District-level committees have been set up to fix rates for specialists at hospitals in their jurisdictions
Grappling with a shortage of specialists in rural areas, the State Health Department has now realised that the poor response to its ‘on call’ hiring of doctors is due to low rates per case fixed in 2017-18. The department is now working on revising rates for various hospitals, based on the jurisdictional availability of specialists, transport, and distance from the district headquarters.
Of the 3,400 sanctioned posts of specialists in the hospitals run by the Health Department, 779 are vacant.
The department has set up district-level committees, headed by the deputy commissioners, for suggesting rates for ‘on call’ specialists for each community health centre, taluk hospital, district general hospital, and other health and family welfare hospitals in their jurisdictions.
These committees will have the jurisdictional Zilla Panchayat CEO as vice-chairman and Director/Dean of Government Medical College, District Surgeon, District Health and Family Welfare Officer, Reproductive Child Health officer, and president of the local Indian Medical Association as members.
The committees will analyse the shortage of specialists in hospitals every year and arrive at the ‘on call’ rate for specialists (of various specialities). “The rate for each hospital will differ as it will be based on the local conditions, such as availability of specialists in the private sector, distance from district head quarters, and availability of easy transport,” stated a circular issued by the Health Commissioner Pankaj Kumar Pandey on March 5.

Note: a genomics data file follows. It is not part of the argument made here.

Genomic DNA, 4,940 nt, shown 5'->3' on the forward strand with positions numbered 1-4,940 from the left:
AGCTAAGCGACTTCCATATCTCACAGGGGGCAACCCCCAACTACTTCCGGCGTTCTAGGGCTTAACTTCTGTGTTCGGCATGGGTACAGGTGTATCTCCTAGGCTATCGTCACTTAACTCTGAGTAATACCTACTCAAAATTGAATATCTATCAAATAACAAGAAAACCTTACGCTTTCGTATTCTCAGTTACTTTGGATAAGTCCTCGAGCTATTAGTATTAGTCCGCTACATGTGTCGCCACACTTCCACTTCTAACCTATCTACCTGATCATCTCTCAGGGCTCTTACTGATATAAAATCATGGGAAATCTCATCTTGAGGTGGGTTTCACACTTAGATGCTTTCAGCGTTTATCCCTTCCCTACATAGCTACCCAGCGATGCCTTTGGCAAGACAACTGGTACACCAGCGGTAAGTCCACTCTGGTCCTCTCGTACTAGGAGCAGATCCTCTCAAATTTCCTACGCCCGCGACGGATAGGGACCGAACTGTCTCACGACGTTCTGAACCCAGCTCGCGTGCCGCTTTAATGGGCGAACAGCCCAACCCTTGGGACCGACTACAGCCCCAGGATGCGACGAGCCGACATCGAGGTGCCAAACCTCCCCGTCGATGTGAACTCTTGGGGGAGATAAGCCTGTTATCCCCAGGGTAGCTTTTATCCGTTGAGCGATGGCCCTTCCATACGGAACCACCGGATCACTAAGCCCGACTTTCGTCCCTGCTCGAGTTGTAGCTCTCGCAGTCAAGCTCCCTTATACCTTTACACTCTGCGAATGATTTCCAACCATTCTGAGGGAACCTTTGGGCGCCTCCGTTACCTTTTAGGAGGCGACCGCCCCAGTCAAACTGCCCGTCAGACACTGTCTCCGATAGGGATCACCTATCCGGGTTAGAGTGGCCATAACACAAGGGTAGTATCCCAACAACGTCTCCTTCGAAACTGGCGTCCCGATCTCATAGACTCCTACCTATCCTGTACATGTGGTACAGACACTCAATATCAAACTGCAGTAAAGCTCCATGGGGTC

If the rate fixed by the committee for a particular hospital is abnormally high, the reason should be explained.
While the freedom to fix the rates per case for various specialities will be given, the final approval will be done by a State-level committee, headed by the Commissioner. This exercise will be taken up every financial year, the circular stated.
Asserting the need to attract more specialists to its hospitals, Mr. Pankaj Kumar Pandey told The Hindu that due to the shortage of specialists, operation theatres and other modern facilities in many hospitals are not being used.
“The investment made by the government in the health sector is going waste because of this shortage. Following the launch of Ayushman Bharat-Arogya Karnataka scheme, public health institutions are duty-bound to provide all health services and carry out as many procedures as possible. For this, we need adequate number of specialists,” he said. “The government is trying to recruit specialists and has started DNB and CPS courses. Despite regular recruitment through the Karnataka Public Service Commission (KPSC) and doctors hired on contract under National Health Mission (NHM), the situation has not improved,” he said.
In 2017, the department started an aggressive drive to hire doctors on call and on contract.
While a monthly remuneration of Rs. 1 lakh to Rs. 1.2 lakh had been fixed for doctors opting to take up a job on contract, a retention fee of Rs. 10,000, apart from a daily out-patient fee of Rs. 2,000 had been fixed for those who are on-call.
A stipulated fee had also been fixed for every procedure they conducted.